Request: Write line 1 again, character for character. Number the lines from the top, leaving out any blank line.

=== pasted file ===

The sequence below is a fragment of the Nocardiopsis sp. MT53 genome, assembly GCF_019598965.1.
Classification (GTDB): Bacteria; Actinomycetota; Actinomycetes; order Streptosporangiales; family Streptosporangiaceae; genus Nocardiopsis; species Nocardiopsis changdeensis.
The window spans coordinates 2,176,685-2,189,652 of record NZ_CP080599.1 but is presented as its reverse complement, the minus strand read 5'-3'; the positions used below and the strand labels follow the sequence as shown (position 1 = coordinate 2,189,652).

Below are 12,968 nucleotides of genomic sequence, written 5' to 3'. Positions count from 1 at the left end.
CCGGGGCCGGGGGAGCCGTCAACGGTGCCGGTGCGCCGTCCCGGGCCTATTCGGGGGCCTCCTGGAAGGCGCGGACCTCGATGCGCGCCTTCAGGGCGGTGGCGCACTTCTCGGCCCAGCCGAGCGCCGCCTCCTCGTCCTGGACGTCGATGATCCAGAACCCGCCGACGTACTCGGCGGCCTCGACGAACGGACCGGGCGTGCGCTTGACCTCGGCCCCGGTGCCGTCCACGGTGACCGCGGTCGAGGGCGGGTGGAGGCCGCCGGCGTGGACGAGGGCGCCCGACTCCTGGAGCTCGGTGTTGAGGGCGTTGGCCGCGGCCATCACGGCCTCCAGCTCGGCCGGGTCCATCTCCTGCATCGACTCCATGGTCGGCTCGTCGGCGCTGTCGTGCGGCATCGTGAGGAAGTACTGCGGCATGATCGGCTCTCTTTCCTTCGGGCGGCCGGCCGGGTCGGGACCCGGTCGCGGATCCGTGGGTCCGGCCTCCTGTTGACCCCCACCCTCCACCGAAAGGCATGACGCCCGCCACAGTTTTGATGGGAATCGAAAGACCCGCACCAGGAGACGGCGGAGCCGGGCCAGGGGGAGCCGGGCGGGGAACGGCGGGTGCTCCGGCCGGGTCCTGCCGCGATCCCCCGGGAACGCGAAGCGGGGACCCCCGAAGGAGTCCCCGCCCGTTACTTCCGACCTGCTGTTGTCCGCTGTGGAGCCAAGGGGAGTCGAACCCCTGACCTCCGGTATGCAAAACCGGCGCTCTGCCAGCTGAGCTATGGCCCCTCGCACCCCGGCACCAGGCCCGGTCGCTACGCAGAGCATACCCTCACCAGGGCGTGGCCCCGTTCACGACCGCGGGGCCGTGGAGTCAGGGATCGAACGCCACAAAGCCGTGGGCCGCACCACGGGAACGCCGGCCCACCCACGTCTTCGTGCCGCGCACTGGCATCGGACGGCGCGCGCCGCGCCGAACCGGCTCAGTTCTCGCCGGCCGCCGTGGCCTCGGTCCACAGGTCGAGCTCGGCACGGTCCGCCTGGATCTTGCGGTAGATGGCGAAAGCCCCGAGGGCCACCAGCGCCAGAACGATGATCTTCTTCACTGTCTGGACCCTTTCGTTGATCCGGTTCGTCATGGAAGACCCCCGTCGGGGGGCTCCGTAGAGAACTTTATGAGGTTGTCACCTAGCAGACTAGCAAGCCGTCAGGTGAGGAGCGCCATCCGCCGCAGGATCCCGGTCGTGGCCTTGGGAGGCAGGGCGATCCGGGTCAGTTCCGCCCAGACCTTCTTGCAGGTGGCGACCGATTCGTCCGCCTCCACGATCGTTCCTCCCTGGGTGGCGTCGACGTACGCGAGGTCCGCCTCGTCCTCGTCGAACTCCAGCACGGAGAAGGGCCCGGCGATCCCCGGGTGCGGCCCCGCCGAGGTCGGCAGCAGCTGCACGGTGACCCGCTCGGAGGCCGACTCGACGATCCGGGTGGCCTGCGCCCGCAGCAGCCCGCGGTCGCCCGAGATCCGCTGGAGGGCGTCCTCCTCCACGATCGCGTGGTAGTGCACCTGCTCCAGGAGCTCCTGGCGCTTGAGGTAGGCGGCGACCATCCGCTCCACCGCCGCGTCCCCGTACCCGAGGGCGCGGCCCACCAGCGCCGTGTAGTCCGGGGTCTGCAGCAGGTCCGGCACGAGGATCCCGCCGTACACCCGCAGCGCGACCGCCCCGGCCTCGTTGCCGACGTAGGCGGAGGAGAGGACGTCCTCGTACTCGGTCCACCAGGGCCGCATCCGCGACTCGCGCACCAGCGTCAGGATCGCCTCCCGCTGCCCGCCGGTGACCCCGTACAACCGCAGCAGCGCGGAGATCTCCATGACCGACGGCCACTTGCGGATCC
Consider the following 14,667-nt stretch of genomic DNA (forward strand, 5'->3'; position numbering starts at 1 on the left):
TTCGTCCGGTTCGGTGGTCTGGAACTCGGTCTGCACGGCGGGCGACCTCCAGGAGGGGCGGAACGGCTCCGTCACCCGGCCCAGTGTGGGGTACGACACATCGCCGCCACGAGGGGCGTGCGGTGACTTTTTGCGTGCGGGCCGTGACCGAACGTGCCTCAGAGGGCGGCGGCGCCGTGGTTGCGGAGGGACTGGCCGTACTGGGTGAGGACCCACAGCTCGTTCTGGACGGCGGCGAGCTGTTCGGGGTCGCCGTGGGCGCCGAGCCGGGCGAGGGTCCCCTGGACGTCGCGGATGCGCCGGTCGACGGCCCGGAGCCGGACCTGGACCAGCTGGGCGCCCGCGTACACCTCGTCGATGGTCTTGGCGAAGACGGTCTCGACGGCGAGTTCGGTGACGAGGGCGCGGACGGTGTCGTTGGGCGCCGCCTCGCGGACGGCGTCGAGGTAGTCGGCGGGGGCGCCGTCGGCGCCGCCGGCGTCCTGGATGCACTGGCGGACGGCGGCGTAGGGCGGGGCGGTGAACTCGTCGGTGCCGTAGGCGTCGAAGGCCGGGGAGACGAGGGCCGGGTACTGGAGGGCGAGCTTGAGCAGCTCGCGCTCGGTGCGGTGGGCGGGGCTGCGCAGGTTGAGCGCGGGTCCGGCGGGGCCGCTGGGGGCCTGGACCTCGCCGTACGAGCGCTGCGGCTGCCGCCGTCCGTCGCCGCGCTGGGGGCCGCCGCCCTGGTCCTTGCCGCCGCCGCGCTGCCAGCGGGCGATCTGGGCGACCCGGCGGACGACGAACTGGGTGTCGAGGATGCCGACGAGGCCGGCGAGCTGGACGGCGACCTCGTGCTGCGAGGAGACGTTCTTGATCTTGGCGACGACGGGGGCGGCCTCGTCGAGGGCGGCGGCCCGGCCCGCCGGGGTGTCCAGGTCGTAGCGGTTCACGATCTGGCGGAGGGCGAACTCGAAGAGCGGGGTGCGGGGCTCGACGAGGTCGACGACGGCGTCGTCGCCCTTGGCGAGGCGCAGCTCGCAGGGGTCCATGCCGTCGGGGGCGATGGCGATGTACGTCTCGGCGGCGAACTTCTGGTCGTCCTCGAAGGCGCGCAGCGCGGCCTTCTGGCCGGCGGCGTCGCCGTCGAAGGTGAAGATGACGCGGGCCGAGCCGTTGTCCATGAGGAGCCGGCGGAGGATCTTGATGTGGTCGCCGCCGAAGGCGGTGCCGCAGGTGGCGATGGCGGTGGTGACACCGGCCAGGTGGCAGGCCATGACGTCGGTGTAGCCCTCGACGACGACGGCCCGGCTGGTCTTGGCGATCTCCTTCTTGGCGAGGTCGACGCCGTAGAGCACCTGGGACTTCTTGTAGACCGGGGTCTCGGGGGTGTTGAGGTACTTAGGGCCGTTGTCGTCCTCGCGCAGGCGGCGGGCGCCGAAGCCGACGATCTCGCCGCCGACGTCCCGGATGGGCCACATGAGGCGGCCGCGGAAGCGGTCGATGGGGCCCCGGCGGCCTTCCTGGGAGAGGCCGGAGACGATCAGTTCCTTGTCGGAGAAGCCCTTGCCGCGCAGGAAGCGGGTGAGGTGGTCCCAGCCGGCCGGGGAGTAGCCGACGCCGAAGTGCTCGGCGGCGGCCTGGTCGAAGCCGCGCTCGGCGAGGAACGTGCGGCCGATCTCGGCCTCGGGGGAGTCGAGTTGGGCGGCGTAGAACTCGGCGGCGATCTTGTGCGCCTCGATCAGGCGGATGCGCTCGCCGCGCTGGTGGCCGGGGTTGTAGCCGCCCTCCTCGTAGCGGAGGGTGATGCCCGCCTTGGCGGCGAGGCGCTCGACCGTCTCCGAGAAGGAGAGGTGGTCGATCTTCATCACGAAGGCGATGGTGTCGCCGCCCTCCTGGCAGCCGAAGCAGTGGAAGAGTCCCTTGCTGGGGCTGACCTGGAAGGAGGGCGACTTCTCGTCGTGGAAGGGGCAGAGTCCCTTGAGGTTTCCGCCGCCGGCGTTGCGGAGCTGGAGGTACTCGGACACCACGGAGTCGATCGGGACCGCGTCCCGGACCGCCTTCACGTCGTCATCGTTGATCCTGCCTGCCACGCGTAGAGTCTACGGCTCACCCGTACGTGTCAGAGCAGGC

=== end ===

The sequence below is a fragment of the Nocardiopsis sp. MT53 genome, assembly GCF_019598965.1.